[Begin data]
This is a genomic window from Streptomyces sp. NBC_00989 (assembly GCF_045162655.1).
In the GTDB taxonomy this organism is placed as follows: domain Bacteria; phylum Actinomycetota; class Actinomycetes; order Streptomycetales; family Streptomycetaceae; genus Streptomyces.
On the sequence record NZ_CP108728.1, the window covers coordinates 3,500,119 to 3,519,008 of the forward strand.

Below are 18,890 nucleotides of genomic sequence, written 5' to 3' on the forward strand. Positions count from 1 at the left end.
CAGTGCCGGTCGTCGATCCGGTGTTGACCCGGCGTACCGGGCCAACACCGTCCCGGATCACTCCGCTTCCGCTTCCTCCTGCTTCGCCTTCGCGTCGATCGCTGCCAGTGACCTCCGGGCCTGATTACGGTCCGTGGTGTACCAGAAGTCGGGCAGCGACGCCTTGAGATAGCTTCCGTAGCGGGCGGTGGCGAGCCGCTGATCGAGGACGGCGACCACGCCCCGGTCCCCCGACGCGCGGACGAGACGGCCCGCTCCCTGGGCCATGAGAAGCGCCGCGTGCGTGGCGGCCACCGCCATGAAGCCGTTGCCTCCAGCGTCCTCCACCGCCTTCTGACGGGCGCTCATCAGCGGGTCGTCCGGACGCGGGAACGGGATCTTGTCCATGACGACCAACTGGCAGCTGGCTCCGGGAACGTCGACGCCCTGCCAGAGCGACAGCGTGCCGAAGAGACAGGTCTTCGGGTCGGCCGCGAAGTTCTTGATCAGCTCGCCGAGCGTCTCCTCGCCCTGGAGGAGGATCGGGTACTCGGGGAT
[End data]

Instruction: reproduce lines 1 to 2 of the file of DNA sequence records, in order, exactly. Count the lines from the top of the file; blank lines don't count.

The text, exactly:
This is a genomic window from Streptomyces sp. NBC_00989 (assembly GCF_045162655.1).
In the GTDB taxonomy this organism is placed as follows: domain Bacteria; phylum Actinomycetota; class Actinomycetes; order Streptomycetales; family Streptomycetaceae; genus Streptomyces.